Bladow ready for return to starting lineup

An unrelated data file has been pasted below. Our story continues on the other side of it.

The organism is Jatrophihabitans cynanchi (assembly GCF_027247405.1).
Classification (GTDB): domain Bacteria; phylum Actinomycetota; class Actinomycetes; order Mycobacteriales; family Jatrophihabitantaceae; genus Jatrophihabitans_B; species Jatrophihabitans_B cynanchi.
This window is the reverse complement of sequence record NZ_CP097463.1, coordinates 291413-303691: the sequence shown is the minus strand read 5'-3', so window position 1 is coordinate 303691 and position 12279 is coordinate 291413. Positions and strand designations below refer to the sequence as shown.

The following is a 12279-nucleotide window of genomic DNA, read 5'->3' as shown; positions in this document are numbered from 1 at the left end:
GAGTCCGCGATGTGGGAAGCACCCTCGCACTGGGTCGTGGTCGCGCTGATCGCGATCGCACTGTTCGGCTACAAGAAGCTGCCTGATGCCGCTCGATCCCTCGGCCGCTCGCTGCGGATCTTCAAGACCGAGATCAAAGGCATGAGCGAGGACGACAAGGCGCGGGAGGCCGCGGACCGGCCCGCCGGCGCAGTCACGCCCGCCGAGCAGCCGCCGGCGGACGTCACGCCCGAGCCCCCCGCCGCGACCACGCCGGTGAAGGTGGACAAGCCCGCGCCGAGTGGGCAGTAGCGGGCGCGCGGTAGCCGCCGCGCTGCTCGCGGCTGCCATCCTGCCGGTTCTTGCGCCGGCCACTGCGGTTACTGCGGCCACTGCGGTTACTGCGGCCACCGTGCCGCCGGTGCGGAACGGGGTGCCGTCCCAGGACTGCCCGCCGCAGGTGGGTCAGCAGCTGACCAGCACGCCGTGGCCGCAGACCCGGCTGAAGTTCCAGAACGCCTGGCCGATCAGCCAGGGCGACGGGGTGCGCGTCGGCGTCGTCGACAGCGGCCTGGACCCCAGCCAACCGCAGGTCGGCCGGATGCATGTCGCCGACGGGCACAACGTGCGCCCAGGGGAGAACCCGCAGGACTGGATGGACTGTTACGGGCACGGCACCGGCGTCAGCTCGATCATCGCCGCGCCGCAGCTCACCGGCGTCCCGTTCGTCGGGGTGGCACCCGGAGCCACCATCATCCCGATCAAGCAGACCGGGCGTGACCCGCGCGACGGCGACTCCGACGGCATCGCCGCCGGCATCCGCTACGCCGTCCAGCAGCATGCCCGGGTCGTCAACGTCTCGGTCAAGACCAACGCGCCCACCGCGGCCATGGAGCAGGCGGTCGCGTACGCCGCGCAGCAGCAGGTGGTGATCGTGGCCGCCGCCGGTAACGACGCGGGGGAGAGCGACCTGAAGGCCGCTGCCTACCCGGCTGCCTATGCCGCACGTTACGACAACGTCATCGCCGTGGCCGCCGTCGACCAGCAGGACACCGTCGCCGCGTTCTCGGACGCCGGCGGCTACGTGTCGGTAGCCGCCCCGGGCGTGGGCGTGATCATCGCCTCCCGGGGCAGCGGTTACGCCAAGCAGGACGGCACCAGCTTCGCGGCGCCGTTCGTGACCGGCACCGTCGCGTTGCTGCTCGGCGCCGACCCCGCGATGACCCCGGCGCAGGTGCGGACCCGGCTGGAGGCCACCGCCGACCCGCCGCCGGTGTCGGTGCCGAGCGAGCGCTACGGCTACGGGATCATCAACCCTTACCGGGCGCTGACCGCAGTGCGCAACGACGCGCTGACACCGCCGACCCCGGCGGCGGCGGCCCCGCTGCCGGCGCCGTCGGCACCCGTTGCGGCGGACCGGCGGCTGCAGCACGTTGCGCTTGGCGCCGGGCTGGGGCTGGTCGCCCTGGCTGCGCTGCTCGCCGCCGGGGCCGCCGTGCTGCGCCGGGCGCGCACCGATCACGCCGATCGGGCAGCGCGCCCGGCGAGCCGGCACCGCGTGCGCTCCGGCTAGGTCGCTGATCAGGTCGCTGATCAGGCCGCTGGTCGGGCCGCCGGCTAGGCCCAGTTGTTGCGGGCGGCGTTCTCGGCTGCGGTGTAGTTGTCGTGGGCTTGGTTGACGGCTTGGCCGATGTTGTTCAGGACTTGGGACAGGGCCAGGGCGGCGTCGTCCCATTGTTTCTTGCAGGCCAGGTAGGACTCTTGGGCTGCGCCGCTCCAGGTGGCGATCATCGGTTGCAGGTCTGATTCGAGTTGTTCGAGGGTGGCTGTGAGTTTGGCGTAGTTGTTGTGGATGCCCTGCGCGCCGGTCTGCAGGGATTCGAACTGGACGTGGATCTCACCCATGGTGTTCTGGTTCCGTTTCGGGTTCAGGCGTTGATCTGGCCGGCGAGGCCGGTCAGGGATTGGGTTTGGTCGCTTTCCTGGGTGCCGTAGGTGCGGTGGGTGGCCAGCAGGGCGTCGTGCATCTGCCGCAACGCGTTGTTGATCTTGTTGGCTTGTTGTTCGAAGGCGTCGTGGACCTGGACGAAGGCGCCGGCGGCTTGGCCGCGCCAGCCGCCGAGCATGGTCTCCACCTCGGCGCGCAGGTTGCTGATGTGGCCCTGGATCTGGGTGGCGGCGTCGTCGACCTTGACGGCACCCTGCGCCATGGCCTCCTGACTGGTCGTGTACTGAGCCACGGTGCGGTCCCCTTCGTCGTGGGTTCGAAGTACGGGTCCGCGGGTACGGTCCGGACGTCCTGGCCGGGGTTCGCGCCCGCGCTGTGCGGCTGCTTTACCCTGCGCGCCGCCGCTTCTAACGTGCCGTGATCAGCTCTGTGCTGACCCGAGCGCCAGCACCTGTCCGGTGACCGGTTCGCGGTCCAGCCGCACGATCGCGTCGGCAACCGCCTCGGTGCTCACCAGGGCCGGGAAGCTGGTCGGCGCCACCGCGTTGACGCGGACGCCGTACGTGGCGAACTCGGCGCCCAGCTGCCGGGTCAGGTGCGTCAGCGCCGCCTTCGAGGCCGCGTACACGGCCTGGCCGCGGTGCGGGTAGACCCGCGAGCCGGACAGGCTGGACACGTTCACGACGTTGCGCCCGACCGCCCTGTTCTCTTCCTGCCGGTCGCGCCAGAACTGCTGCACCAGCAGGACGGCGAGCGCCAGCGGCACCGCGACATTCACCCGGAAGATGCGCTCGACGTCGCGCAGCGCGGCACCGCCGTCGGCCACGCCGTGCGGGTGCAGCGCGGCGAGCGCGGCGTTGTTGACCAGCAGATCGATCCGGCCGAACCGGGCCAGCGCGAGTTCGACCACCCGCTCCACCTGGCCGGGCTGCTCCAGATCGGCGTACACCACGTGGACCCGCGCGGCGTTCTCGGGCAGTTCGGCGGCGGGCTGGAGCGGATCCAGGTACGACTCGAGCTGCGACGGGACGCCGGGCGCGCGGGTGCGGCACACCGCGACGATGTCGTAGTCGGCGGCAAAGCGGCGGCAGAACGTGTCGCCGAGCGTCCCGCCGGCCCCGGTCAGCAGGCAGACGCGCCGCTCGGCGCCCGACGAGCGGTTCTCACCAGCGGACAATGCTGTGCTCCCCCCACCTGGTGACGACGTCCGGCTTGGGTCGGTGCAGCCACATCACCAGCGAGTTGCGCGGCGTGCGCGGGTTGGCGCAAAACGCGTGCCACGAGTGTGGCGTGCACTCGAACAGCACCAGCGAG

first_imgBRYAN FAUST/Herald photoDuring her freshman year, Amy Bladow played in 109 of the Wisconsin women’s volleyball team’s 123 games. The last two years, however, she has only played in 82 of Wisconsin’s 230. Now as a senior, Bladow is ready to get back on the court full time, become a team leader and help the Badgers achieve their goals of winning the Big Ten and making it to the Final Four.”I think as a senior on the team, I’m definitely going to have to step up into a leadership role this year,” Bladow said. “With Aubrey Meierotto and Shelia Shaw leaving last year, those are some big shoes to fill. I think that Katie Lorenzen, Maria Carlini and myself are all three going to have to step up this year and really try to take the leadership role on this team.”However, for Bladow, volleyball wasn’t always a passion of hers.”I tried out because my dad made me in the seventh grade,” she said. “I was a basketball player for the a long time, and he was like, ‘I think you should try it,’ and he made me do it. And I cried for two whole days straight because I didn’t want to do it, but I ended up going, and I made the team.”From there on, Bladow went on to play high school and club volleyball. When it came time to choose a school to attend to play volleyball and get an education, she knew right away Wisconsin was the place she wanted to come.”I went on a lot of visits to a lot of different schools, and everyone kept telling me while I was visiting, ‘When you go somewhere you will know; you will just get that feeling on the inside, like that’s where you are supposed to be,'” she said. “As soon as I took a tour of Wisconsin and met with the coaches and toured the facilities and everything, it just clicked. I was like, ‘This is where I’m supposed to be. This feels like home.'”During her freshman year in Madison, Bladow teamed with former Badger and two-time all-Big Ten player Shelia Shaw in the middle, but before the beginning of her sophomore year, Taylor Reineke came in and beat Bladow out of her spot, forcing her to more of a reserve role and limiting her playing time.”In my sophomore year, Taylor Reineke came in, and [Reineke] is super tall and super athletic, and she’s a great volleyball player,” Bladow said. “She just beat me out for my spot in the middle, and she deserved it. [Reineke’s] an awesome volleyball player. She was just really strong, really consistent and held her own really well even as a freshman; she was a stud. She came in and earned that spot and got to play a head of me, and I was fine.”Even though Reineke beat her out of the starting middle spot, Bladow has used the last two years to become a better player.”I’ve learned a lot from Taylor; just as a volleyball player, she has taught me a ton, especially about blocking in the middle,” she said. “In practice, I’m always asking Taylor what I am doing wrong. ‘Why am I not blocking that ball, I feel like I’m doing something wrong,’ and she helps and she corrects me.”And head coach Pete Waite sees the time spent on the bench the last two years has helped her improve her game.”She has always brought a lot of energy, and that is one thing she always did, even from the bench,” Waite said. “She was really pushing the team on and off the court. What I think she learned from being on the sidelines is how hard she has to work in practice to become more disciplined as a player to raise her level of her game.”Waite also sees a big difference in her game and the way she worked to become better from last year to the spring season.”There were times in her game in the past where she wasn’t working as hard as she could,” Waite said. “I think she wasn’t correcting things and raising the level of her game as fast as she could. She really has had a goal this spring to give it everything she had, and we’ve all seen the results of that.”All of Bladow’s hard work over the past three years has helped her get closer to getting back in the starting lineup.”We are still determining [the starting lineup],” Waite said. “I think she has become much more of a leader because she has worked very hard on all of her skills. She has become much more disciplined in everything she does, and we’re excited about it, and we can tell she is, too.”I think as a senior coming into the season, she has shown the ability to take charge out there, and she is a very powerful athlete, so those are all great things that we want in the lineup.”One thing is for certain, whether Bladow makes it back in the starting lineup, she will be the team’s emotional leader next year just like she has been in years past.”I think my role is kind of like the spark plug,” Bladow said. “I think I just bring a lot of energy and a lot fire to the team. I know that I’m really loud. I love to cheer for everyone, and I think that will be one of my biggest roles on the team, to just keep us pumped up and motivated all the time. Especially in practice sometimes you don’t always want to do every single drill because it is toward the end of the day and it might get monotonous or something.” Just like any senior, Bladow wants to end her volleyball career at Wisconsin by going out on top.”One of my personal goals is to go out with a bang,” Bladow said. “I think it says a lot the last two years we lost to the national champs. We really, really would like to make it to the Final Four this year. I think that is a huge goal for us, and for me personally. As a senior, you always want to go out on top.”We are always looking to finish first in the Big Ten, too. There are such great teams in the Big Ten in Penn State, Minnesota and Michigan. Everybody’s always vying for that first-place spot. I think that just with the talent that we have this year, it is a definite possibility for us. We could actually make it happen. A really great way to go out would be to win the Big Ten and make it to the Final Four.”During the spring season, Bladow has been playing on the right side, besides playing her normal position in the middle. This has helped improve her chances of being in the starting lineup.”The fact that she was able to play both makes her more versatile and more valuable to us,” Waite said.Regardless of where she ends up playing this year, Bladow isn’t really concerned, just as long as she is on the court.”I feel pretty comfortable playing both positions,” Bladow said. “I just want to play. If [Waite] wants me to set, I’ll be like, ‘Yeah, put me in coach.'”last_img read more